Yes, you have to fix your personal issues first and foremost. When I transfered to a University (my current one), I had found out I had clinical depression. I almost failed 2 courses. It was horrible. But I got help and things have been (mostly) better.
     
  9. Jan 21, 2008 #8
    Well i hope this incident will become small...right now it's all i think about:\

    Well you're right about that...although i think things will just worsen if i live with my parents on top of this all:\

    Well apparently he had a program like that, which compares answers, yet he only seemed to use it on assignments, seeing how nothing was picked up with the friend who cheated.
    I felt guilty enough looking at that site he was showing me.

    I think i have, although who knows if they'll resurface...although i don't think i have clinical depression, would you suggest i see a student councellor, some sort of academic advisor? I think i should actually.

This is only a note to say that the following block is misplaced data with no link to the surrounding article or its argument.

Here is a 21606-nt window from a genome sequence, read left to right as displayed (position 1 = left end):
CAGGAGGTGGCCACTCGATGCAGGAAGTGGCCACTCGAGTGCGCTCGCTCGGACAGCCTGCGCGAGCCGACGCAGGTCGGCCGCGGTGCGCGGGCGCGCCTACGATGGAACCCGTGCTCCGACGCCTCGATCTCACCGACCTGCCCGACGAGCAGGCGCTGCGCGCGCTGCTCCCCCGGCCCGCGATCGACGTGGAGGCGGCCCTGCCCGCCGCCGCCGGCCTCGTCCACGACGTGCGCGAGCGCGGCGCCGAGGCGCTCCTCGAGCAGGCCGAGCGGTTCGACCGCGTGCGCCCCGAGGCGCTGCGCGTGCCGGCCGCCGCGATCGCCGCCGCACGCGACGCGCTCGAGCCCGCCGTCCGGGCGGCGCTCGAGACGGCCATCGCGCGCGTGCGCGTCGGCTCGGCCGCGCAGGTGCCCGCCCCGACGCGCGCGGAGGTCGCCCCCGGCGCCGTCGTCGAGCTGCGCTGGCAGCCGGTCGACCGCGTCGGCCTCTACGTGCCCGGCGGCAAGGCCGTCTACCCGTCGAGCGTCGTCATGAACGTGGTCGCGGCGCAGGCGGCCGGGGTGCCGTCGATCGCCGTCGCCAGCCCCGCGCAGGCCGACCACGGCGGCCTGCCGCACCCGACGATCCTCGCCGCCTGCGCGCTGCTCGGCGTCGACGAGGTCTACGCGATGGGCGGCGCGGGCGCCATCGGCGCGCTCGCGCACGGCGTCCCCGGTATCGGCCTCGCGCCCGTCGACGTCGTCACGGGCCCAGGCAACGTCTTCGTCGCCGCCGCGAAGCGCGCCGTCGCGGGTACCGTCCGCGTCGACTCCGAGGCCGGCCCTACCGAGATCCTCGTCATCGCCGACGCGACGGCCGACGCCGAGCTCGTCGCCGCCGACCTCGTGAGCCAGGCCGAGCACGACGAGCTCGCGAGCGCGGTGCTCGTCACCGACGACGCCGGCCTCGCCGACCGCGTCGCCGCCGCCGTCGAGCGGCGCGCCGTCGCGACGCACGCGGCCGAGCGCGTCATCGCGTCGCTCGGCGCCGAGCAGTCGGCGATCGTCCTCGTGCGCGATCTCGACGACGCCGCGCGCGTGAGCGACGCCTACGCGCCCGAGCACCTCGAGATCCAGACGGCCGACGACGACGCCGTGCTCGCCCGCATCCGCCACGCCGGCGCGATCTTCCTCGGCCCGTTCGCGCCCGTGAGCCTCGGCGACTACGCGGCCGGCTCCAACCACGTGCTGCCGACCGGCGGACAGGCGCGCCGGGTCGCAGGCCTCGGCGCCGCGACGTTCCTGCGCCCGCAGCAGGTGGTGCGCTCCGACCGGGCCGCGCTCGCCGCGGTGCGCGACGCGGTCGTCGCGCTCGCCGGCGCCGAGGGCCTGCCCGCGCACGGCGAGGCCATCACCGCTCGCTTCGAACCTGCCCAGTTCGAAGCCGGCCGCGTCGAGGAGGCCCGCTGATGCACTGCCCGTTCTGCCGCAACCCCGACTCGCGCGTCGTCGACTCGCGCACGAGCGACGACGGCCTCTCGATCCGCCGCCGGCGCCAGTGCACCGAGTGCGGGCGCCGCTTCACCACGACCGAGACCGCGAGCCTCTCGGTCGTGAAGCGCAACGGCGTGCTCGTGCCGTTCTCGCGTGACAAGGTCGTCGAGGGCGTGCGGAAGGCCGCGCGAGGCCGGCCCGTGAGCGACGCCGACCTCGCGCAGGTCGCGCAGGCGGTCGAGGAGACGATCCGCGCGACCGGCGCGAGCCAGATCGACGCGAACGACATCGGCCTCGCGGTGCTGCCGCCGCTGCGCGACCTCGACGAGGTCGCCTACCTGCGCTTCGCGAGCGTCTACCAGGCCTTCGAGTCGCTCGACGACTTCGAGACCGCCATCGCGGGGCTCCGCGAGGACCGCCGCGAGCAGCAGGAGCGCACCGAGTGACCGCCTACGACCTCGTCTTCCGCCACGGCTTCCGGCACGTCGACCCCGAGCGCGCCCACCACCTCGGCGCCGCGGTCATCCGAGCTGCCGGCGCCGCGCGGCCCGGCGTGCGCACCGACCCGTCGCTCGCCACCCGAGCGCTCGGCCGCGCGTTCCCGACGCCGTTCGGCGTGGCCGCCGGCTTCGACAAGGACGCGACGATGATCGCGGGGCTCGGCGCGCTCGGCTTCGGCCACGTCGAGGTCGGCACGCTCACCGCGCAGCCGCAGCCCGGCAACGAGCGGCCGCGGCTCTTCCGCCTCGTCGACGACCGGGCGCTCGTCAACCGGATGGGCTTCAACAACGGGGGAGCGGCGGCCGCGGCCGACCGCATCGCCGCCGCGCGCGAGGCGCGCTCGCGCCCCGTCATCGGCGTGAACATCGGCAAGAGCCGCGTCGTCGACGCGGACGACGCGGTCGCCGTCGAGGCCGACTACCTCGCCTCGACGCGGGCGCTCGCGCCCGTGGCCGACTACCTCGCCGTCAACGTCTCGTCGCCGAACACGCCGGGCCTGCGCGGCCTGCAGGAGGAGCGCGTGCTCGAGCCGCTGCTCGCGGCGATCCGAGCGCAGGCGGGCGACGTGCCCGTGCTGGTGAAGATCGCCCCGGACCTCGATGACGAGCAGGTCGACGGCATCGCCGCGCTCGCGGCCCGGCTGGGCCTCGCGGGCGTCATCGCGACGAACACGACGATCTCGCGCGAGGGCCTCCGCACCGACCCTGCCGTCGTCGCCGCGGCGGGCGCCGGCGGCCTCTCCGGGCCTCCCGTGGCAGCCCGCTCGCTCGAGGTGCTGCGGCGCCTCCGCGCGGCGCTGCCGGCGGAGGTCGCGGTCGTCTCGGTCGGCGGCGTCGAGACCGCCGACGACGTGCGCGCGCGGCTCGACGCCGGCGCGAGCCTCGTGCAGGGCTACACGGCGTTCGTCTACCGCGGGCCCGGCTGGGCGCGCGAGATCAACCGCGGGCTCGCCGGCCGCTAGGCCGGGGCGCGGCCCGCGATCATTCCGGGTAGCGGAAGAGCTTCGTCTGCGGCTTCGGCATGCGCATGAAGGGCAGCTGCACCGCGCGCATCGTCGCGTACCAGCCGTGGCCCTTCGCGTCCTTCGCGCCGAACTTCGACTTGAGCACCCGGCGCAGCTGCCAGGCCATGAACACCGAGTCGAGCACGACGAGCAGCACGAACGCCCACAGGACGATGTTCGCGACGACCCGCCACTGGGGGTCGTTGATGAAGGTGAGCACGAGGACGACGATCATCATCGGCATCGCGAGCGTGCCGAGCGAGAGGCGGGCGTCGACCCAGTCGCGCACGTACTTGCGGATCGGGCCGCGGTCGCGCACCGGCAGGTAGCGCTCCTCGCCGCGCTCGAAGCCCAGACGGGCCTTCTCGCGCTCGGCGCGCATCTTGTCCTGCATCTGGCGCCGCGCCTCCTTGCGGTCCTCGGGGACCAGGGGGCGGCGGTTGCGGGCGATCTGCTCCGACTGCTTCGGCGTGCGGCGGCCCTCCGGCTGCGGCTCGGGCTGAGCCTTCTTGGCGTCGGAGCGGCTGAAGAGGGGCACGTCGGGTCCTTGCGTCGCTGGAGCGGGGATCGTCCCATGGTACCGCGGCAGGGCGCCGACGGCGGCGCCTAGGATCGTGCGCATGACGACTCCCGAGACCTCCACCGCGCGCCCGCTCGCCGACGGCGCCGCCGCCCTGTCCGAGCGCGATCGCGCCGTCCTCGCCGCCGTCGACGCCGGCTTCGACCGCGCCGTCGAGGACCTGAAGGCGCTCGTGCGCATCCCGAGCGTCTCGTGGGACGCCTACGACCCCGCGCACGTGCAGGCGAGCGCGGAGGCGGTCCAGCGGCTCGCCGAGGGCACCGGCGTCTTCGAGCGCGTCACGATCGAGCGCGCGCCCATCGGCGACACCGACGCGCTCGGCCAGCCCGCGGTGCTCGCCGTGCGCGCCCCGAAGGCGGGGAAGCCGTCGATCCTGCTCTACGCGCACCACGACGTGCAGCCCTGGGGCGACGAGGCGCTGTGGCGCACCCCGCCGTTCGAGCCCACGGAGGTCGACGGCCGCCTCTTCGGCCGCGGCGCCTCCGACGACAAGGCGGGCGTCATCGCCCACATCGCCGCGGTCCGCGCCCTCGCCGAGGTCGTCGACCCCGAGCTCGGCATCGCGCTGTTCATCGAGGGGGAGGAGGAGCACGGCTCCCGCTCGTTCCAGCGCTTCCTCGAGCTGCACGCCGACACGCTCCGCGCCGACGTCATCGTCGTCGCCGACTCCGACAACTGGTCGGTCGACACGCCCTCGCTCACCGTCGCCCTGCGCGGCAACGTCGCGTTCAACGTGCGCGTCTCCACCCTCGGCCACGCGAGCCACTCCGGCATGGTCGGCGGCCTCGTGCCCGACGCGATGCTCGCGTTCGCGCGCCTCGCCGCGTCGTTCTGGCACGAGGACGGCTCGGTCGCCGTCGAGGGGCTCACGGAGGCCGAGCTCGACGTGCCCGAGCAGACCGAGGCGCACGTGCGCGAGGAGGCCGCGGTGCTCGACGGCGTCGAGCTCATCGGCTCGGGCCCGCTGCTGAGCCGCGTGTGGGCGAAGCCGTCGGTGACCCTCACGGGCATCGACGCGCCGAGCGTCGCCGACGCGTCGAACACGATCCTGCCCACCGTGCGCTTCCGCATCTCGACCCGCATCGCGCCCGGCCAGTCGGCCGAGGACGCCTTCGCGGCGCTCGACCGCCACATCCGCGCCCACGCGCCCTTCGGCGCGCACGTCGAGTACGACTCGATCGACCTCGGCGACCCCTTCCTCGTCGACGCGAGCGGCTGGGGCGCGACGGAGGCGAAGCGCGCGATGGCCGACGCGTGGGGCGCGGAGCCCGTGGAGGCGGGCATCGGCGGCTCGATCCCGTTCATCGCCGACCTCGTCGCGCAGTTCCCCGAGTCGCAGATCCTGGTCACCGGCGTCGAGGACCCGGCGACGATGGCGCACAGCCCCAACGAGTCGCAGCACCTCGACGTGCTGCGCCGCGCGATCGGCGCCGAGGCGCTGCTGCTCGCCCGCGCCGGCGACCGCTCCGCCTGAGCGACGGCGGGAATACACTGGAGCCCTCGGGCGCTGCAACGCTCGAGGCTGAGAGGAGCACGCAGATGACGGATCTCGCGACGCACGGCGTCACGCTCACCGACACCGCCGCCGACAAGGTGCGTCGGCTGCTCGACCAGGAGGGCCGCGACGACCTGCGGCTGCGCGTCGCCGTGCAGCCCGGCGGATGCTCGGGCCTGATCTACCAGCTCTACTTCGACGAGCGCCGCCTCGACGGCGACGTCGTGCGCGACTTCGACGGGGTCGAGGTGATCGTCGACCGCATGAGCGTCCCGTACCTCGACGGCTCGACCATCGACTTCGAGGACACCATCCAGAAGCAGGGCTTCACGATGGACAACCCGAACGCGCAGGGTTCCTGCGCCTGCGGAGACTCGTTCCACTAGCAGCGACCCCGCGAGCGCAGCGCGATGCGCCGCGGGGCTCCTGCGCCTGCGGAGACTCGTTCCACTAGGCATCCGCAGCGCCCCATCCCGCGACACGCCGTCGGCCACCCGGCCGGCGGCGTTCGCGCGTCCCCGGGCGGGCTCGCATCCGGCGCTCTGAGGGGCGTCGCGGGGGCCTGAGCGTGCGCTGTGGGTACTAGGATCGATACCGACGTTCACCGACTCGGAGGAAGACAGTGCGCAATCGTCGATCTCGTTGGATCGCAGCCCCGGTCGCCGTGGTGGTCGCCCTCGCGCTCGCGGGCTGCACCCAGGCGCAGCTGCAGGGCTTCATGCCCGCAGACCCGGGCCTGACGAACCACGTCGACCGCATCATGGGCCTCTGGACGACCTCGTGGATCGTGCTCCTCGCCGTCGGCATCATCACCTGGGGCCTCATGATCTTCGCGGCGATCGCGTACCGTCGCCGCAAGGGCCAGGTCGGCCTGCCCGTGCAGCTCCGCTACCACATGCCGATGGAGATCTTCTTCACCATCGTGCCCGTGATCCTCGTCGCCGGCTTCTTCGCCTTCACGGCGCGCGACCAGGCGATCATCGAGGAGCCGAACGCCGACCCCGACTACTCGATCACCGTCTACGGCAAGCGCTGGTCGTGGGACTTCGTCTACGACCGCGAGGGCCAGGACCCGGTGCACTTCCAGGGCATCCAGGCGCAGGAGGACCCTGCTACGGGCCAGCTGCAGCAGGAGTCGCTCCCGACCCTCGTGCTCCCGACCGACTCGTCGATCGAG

Actually thinking about this all today, i remembered meeting this guy in the programming class last semester, after talking about how much we don't like the subject, he told me that it was his third time doing the subject, so i guess at least i know i'm not the only one?

    So none of you think that i should just drop out of engineering entirely, that i'm not fit for it...i feel really stupid that i can't pass mere first year courses, yet i guess i'll have to prove myself wrong with that one this year, whether or not i do go back.
     
  10. Jan 21, 2008 #9
    I was in a VERY similar situation not so long ago. I got the notice that I won’t be able to register for the upcoming year. There was an option for me to submit a personal letter to the assistant dean for consideration and after a couple of weeks I did that. I would recommend that you talk someone about it because keeping it to yourself will only lead to bad thoughts. I was lucky that I had a very good friend who was there for me, and always was willing to listen. It took me 3 weeks to build up the courage to tell my parents about what had happened that year and I still remember the look on my mom’s face (kind of a mix of disappoint and wtf). It had to be done. After a couple of weeks, I got a letter from the assistant dean that I would not be kicked out and instead put on probation for 1 year. This was great news! During the waiting period, I also registered into a community college program as a back up.